An entomologist's intimacies are the subject of Philip Haas's Angels and Insects (18), an adaptation of AS Byatt's novella Morpho Eugenia. Mark Rylance plays a mid-Victorian naturalist, a dour, flat-vowelled northerner who returns from the Amazon rainforest to work for a wealthy collector. He ends up marrying the man's daughter (Patsy Kensit), to his surprise and to the snobbish fury of her brother (Douglas Henshall). More shocks await in the bedroom, as his wife alternates between ardour and abstinence. The only sanity on the estate is provided by Kristin Scott Thomas's governess. Soon, of course, parallels appear between insect and human worlds, and the film - somewhat wordily - is delving into ideas of altruism, society, female emancipation, class, genealogy and Darwinism. As in his similarly fascinating but frustrating The Music of Chance, Haas, with the help of a Nymanesque score and vivid if static photography, efficiently transfers a complex text to the screen without ever quite animating it.

The title of Dr Jekyll and Ms Hyde (12) doesn't exactly augur well - but not as badly as the film turns out. A perfume researcher (Tim Daly) finds himself turning into Sean Young (a female actress, lest the name confuse). The best Jekyll adaptations have always transformed a single actor - half the fun is in the metamorphosis - and have had much more logic and rigour than this slipshod affair. The idea could have been riotously funny, but the most obvious themes, such as the Tiresian idea of an individual experiencing sex from both gender perspectives, are muffed - or should one say cocked up?

Cinema details: Review, page 92

John Travolta is a qualified airline captain and employed the pilot with his company, Alto
people'That was the lowest I’d ever felt'
Life and Style
healthIt isn’t greasy. It doesn’t smell. And moreover, it costs nothing
peopleThe report and photo dedicated to the actress’s decolletage has, unsurprisingly, provoked anger
Home body: Badger stays safe indoors
Have you tried new the Independent Digital Edition apps?
Life and Style
ebooksA superb mix of recipes serving up the freshest of local produce in a delicious range of styles
Life and Style
ebooksFrom the lifespan of a slug to the distance to the Sun: answers to 500 questions from readers
The programme sees four specialists creating what they believe are three perfect couples, based on scientific matchmaking. The couples will not meet until they walk down the aisle together
tvUK wedding show jilted
Arts and Entertainment
US pop diva Jennifer Lopez sang “Happy Birthday” to Gurbanguly Berdimuhamedow, president of Turkmenistan
musicCorporate gigs become key source of musicians' income
Arts and Entertainment
You've been framed: Henri Matisse's colourful cut-outs at Tate Modern
artWhat makes a smash-hit art show
Arts and Entertainment
While many films were released, few managed to match the success of James Bond blockbuster 'Skyfall'
filmsDaniel Craig believed to be donning skis as 007 for first time
Mikel Arteta pictured during Borussia Dortmund vs Arsenal
champions league
Yes supporters gather outside the Usher Hall, which is hosting a Night for Scotland in Edinburgh
voicesBen Judah: Is there a third option for England and Scotland that keeps everyone happy?
Arts and Entertainment
Pulp-fiction lover: Jarvis Cocker
booksJarvis Cocker on Richard Brautigan
Arts and Entertainment
Robin Thicke and Pharell Williams in the video of the song, which has been accused of justifying rape
music...and he had 'almost no part' in writing it
Latest stories from i100
Have you tried new the Independent Digital Edition apps?
Independent Dating

By clicking 'Search' you
are agreeing to our
Terms of Use.

ES Rentals

    iJobs Job Widget
    iJobs General

    Senior QA Engineer - Agile, SCRUM

    £35000 - £50000 per annum + benefits: Ashdown Group: Senior QA Engineer (Agil...

    Marketing Executive - West Midlands - £28,000

    £26000 - £28000 per annum: Ashdown Group: Digital Marketing Executive (SEO, PP...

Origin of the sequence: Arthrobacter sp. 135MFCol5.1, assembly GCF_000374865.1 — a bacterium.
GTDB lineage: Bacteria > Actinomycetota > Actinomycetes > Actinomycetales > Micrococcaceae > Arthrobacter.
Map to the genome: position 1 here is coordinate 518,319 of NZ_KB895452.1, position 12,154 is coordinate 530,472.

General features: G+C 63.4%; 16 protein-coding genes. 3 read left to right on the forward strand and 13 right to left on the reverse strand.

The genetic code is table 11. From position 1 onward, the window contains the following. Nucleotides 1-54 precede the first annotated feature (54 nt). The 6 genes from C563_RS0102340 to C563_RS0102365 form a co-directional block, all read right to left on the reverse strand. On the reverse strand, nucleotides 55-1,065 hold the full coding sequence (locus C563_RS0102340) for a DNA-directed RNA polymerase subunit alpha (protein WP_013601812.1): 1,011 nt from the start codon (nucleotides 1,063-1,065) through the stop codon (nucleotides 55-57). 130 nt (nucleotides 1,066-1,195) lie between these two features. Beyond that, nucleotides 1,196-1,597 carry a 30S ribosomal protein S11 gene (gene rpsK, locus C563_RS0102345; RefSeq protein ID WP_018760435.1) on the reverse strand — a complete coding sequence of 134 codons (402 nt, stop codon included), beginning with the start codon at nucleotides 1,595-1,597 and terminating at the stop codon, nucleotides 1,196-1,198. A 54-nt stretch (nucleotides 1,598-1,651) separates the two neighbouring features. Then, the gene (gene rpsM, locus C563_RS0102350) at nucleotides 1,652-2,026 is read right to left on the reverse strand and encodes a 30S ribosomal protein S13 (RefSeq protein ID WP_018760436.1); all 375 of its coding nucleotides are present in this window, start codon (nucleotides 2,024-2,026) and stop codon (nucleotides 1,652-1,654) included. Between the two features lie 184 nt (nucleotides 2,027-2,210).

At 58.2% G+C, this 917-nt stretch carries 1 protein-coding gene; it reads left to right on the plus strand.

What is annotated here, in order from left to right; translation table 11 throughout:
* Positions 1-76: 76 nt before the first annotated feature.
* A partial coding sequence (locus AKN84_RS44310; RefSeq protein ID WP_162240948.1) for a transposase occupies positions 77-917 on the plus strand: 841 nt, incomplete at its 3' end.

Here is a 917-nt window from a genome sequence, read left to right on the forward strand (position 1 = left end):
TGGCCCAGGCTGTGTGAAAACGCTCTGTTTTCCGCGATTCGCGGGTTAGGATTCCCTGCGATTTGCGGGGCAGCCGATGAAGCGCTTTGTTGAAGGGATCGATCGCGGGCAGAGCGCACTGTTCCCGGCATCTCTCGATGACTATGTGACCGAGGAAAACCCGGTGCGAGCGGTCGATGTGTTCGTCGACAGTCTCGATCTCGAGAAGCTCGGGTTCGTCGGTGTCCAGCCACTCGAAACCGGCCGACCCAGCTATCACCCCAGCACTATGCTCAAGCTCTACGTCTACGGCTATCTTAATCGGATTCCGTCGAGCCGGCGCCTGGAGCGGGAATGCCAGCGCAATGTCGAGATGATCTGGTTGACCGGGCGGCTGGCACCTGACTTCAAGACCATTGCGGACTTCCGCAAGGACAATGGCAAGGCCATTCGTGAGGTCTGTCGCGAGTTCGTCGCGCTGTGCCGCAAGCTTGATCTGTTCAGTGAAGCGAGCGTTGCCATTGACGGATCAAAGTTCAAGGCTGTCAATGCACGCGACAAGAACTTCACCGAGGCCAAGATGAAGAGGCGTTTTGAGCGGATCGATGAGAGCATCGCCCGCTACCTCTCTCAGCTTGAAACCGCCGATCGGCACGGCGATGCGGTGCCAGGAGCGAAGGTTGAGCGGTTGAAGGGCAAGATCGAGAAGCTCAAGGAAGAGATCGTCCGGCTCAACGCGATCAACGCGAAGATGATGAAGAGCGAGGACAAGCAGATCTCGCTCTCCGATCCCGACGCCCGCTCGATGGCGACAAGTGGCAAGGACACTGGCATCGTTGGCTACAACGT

Retail Business Analyst

    £40000 - £50000 Per Annum: Clearwater People Solutions Ltd: Our retail client ...

    Senior C++ Developer

    £400 - £450 Per Annum possibly more for the right candidate: Clearwater People...

    Day In a Page

    Mystery of the Ground Zero wedding photo

    A shot in the dark

    Mystery of the wedding photo from Ground Zero
    His life, the universe and everything

    His life, the universe and everything

    New biography sheds light on comic genius of Douglas Adams
    Save us from small screen superheroes

    Save us from small screen superheroes

    Shows like Agents of S.H.I.E.L.D are little more than marketing tools
    Reach for the skies

    Reach for the skies

    From pools to football pitches, rooftop living is looking up
    These are the 12 best hotel spas in the UK

    12 best hotel spas in the UK

    Some hotels go all out on facilities; others stand out for the sheer quality of treatments
    These Iranian-controlled Shia militias used to specialise in killing American soldiers. Now they are fighting Isis, backed up by US airstrikes

    Widespread fear of Isis is producing strange bedfellows

    Iranian-controlled Shia militias that used to kill American soldiers are now fighting Isis, helped by US airstrikes
    Topshop goes part Athena poster, part last spring Prada

    Topshop goes part Athena poster, part last spring Prada

    Shoppers don't come to Topshop for the unique
    How to make a Lego masterpiece

    How to make a Lego masterpiece

    Toy breaks out of the nursery and heads for the gallery
    Meet the ‘Endies’ – city dwellers who are too poor to have fun

    Meet the ‘Endies’ – city dwellers who are too poor to have fun

    Urbanites are cursed with an acronym pointing to Employed but No Disposable Income or Savings
    Paisley’s decision to make peace with IRA enemies might remind the Arabs of Sadat

    Ian Paisley’s decision to make peace with his IRA enemies

    His Save Ulster from Sodomy campaign would surely have been supported by many a Sunni imam
    'She was a singer, a superstar, an addict, but to me, her mother, she is simply Amy'

    'She was a singer, a superstar, an addict, but to me, her mother, she is simply Amy'

    Exclusive extract from Janis Winehouse's poignant new memoir
    Is this the role to win Cumberbatch an Oscar?

    Is this the role to win Cumberbatch an Oscar?

    The Imitation Game, film review
    England and Roy Hodgson take a joint step towards redemption in Basel

    England and Hodgson take a joint step towards redemption

    Welbeck double puts England on the road to Euro 2016
    Relatives fight over Vivian Maier’s rare photos

    Relatives fight over Vivian Maier’s rare photos

    Pictures removed from public view as courts decide ownership
    ‘Fashion has to be fun. It’s a big business, not a cure for cancer’

    ‘Fashion has to be fun. It’s a big business, not a cure for cancer’

    Donatella Versace at New York Fashion Week